And yet, even understanding this, several things strike hard against us and our human and African sensitivities when we learned about this particular act of police bludgeoning and bloodletting. First, even after George Floyd and all the others maimed and murdered, we are nevertheless shocked and righteously angered by the sheer savagery and inhumanity of this murder, the murderers’ depraved disregard for Black and human life, and afterwards, one blandly tying his shoe and another smoking a cigarette as if at the end of experiencing something pleasurable. Likewise, we are righteously angered that it is yet another example of raw, racist and brutal police violence against Black men and Black people under the color and camouflage of law, with the license and latitude to kill and with no easily foreseeable end.
Moreover, we are similarly righteously angered and appalled by the shared depravity and perversity of those who came to watch, co-signed and refused to intervene or assist Tyre as he lay dying a horrible death, i.e., the deputy sheriffs, the emergency medical technicians, the firefighters. As Mr. Wells said to the press, “Everyone, the fire department, the paramedics that came out, that stood around and did not do anything. They’re just as guilty”. Indeed, they are criminally and morally complicit and culpable and must be held accountable.
Finally, we expect in the case of police violence to see the White perpetrator and we are understandably disappointed and even hurt by the collaborators and crime partners who are Black in color but not in consciousness. As Mrs. Wells said in an interview, “For it to be five Black officers, yes, it makes it even harsher to swallow, because they were Black and they know what we have to go through being Black already”. But, again, if we understand it in its wholeness, this is not simply an expression of racial self-hatred and moral failure of the Black policemen or only a brutal demonstration of personal or group perversion. It is also a moral and social failure and intended result of the founding structure and functioning of America itself, rooted in a pathology of oppression. It is the persistent pattern and practices of an intersecting regime of racism, capitalism and empire, and other modes of oppression in which ideologies and practices of domination, deprivation and degradation of others different and vulnerable are central and sacrosanct.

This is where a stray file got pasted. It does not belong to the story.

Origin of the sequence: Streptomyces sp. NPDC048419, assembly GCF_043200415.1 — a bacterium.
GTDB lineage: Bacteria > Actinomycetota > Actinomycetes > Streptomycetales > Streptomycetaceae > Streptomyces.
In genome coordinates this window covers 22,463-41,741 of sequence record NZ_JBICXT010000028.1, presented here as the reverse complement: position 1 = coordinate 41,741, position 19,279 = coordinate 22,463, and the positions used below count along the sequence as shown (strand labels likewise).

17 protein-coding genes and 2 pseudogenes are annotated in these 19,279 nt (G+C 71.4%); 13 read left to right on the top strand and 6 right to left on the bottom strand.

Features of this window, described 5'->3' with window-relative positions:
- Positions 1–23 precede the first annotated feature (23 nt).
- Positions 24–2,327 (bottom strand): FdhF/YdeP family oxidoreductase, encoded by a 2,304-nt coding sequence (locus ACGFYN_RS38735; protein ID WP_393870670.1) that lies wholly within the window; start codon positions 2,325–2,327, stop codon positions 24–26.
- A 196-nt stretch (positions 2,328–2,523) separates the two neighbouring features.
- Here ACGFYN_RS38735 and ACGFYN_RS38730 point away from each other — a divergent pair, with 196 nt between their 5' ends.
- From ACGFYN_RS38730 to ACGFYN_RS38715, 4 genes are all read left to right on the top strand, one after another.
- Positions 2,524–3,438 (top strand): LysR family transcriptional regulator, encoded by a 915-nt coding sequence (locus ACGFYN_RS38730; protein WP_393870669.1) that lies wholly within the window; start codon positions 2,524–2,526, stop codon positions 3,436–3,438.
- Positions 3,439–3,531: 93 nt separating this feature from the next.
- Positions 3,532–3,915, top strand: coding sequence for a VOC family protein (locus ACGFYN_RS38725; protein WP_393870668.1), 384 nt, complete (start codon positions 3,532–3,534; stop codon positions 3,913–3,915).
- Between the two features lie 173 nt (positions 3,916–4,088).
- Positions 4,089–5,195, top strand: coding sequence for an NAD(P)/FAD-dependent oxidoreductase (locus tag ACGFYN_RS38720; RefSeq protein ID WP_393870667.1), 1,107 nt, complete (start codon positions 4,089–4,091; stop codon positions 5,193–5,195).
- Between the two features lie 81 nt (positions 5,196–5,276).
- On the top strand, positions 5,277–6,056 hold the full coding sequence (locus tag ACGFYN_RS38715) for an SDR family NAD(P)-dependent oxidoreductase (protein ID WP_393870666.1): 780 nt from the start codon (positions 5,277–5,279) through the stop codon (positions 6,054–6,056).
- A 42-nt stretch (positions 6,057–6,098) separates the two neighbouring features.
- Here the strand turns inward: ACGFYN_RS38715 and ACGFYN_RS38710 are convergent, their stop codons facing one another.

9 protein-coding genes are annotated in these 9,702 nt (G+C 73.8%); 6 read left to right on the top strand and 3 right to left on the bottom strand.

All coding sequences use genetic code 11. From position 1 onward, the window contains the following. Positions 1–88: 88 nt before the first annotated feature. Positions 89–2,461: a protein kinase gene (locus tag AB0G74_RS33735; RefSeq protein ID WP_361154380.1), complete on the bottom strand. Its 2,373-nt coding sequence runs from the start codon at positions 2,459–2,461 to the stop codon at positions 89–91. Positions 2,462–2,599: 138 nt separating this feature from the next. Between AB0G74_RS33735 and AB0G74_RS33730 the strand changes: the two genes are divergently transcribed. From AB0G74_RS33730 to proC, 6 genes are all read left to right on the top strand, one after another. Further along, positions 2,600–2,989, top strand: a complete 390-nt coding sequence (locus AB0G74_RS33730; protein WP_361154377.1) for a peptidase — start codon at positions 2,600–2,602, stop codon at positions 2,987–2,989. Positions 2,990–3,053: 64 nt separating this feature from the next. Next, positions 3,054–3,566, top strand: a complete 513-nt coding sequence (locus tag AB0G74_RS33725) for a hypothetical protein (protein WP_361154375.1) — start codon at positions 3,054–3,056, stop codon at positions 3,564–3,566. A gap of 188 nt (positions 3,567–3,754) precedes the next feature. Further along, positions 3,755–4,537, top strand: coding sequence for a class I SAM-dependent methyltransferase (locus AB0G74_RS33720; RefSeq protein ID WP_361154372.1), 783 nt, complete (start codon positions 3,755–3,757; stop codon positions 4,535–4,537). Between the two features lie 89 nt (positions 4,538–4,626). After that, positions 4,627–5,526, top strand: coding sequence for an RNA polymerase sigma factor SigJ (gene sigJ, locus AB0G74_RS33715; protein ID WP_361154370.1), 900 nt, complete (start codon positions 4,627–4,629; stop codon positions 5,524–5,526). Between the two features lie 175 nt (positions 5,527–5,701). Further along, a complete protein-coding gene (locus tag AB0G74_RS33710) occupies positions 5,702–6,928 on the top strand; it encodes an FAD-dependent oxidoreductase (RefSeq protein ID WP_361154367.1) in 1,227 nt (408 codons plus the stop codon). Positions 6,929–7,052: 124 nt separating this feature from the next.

The system of policing fits in this larger social system which like all systems of oppression has its perpetrators who create, maintain and benefit from the system; the collaborators who cooperate in the subjugation, suppression and oppression imposed by the perpetrators; and the victims who suffer, sustain themselves against all odds and constantly resist in various liberating and uplifting ways. One of the greatest victories of an oppressor over an oppressed people is to make the oppressed like them, and those collaborating brutalizing police are a clear example of this. And whether we recognize it or not, a person or people can collaborate in their own oppression in other ways also, i.e., accepting the oppressor’s concepts of ourselves and others and acting as they define us; acting against our own interests; and refusing to resist evil, injustice and oppression in all their forms.
This is why we maintain that our oppressor cannot be our teacher and that the most reliable remedy for oppression is righteous and relentless resistance on every level and everywhere. For the ultimate aim is not only to radically reform the concept and practice of policing and public safety, but also the radical reconception and reconstruction of society itself in the interests of African and human good and the well-being of the world. Yes, we must continue to struggle against police violence and their racist and racialized training, positioning and practices as an occupying army in our community and we must end their qualified immunity protection against prosecution. But we must also continue to link it with our larger and more difficult struggle to radically transform the society that created and maintains this and other instruments and institutions of oppression and thus, open up a wider way for a new hope and history for us and the whole of humankind.